Sydney Fitzpatrick is a member of St. Paul, Salem. She is currently on the Board of Trustees and previously served on the Standing Committee.
What sparked your interest in serving on a diocesan level?
I hear a lot of people say that they never know what is going on in the diocese, and I was the same. Even though I was a cradle Episcopalian, I didn’t understand what the Board of Trustees or Standing Committee or Diocesan Council did until I joined St. Paul’s vestry and started attending Convocation meetings, where we heard updates from the different governing bodies.
For me, I love the church. It was a social justice leader when I was a kid, and I’m proud of it. As a way of living out my commitment to justice I also served for 18 years on the Commission on Poverty & Homelessness, where I began to connect more with people from throughout the diocese and experienced many wonderful people serve on different diocesan committees.
What are some of the significant experiences that you have had on the Standing Committee and Board of Trustees?
I love doing this work. I find government in general fascinating. In the diocese, it’s an opportunity to help create and expand on our vision and implement and support ministry. It takes a lot of time and commitment to make changes in an institution like the church, which tend to happen incrementally.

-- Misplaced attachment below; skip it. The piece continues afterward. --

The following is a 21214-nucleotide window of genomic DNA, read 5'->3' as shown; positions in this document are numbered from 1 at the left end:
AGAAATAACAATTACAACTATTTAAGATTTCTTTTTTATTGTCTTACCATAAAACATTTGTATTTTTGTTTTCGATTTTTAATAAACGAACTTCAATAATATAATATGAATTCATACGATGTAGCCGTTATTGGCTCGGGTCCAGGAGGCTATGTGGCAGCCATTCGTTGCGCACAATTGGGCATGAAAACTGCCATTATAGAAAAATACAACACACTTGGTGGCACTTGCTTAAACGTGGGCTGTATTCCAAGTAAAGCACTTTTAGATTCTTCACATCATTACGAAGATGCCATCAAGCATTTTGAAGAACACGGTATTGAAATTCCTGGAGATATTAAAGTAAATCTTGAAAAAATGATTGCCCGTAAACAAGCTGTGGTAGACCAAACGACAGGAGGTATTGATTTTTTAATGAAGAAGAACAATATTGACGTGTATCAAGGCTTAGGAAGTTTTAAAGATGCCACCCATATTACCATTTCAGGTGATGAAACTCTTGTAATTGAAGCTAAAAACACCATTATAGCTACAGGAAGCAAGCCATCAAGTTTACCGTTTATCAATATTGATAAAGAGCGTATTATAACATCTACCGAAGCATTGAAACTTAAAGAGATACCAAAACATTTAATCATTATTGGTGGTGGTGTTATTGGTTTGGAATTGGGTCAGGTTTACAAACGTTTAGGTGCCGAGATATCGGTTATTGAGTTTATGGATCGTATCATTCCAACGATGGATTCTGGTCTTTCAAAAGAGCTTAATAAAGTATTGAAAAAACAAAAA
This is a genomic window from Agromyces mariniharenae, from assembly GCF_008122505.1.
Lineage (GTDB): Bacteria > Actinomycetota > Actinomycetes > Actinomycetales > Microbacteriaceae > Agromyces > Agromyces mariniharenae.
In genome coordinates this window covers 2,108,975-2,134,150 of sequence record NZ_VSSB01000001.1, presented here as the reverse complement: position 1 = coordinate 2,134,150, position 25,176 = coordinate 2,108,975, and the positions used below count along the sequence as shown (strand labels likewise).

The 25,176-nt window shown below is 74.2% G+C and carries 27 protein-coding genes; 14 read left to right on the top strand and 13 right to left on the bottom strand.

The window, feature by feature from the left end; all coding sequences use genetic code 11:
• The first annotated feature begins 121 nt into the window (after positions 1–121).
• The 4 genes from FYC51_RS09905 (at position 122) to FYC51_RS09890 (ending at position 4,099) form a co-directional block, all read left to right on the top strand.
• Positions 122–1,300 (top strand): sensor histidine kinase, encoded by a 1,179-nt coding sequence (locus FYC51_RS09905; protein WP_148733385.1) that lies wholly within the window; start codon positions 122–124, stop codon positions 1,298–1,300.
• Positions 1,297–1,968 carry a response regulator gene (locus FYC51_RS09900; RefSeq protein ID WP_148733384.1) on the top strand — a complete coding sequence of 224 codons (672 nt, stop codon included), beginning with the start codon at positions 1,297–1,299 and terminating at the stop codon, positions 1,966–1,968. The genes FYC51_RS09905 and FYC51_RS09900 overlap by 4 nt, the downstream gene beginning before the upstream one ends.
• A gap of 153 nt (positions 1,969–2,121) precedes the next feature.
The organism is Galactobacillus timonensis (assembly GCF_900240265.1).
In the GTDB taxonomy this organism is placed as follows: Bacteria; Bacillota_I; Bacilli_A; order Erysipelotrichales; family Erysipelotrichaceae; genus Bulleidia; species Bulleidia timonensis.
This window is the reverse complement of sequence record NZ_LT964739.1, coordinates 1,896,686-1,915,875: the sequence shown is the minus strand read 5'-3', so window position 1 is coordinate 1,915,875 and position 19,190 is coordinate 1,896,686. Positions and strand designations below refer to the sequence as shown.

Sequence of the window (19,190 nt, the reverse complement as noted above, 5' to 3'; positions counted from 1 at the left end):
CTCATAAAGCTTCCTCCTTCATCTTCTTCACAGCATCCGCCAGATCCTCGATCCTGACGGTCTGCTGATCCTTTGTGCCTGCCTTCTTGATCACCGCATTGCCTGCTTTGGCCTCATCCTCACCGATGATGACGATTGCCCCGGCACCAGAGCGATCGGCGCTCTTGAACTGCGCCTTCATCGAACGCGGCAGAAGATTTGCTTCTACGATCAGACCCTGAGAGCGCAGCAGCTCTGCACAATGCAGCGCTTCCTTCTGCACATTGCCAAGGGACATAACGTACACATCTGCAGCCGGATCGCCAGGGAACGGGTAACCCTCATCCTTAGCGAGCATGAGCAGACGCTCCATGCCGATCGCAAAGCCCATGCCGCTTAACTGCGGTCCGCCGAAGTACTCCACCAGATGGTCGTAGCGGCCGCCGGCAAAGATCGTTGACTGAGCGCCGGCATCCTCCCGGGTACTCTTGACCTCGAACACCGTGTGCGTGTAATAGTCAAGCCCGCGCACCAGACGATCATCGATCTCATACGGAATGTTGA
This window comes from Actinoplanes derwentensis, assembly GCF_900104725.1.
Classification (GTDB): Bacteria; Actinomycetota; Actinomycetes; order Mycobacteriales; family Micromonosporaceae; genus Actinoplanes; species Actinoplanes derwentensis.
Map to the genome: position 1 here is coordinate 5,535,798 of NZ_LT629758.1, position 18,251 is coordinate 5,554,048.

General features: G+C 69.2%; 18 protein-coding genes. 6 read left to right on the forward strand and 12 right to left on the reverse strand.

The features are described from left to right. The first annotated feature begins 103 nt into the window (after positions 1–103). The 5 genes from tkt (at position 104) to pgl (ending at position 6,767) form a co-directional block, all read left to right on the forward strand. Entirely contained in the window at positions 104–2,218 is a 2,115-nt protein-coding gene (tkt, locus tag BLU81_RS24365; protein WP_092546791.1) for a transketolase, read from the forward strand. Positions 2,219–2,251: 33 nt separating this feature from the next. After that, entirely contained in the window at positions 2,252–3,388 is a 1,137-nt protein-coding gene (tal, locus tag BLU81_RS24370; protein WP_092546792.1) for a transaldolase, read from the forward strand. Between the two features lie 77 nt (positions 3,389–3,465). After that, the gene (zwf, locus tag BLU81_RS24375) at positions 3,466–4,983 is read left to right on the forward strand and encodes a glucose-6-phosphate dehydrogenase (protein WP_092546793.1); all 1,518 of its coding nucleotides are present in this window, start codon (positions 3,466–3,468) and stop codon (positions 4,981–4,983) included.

Being an attorney, I appreciate the way that the secular and the sacred are intertwined; for instance, according to Oregon state non-profit law, the Board of Trustees is our governing body, but according to the practice of The Episcopal Church, the Standing Committee is. We are fortunate to have both of these groups who work well together. One example is that the Board of Trustees makes plans and recommendations for properties and finances, and then the Standing Committee reviews and approves them. Having so many people involved in running the diocese provides a breadth of perspective and accountability!
This is part of a series of interviews with former and current members of the Standing Committee, Board of Trustees, and Diocesan Council, the three main bodies that comprise our diocesan government. All three are accepting nominations for new members, with the election taking place at Convention.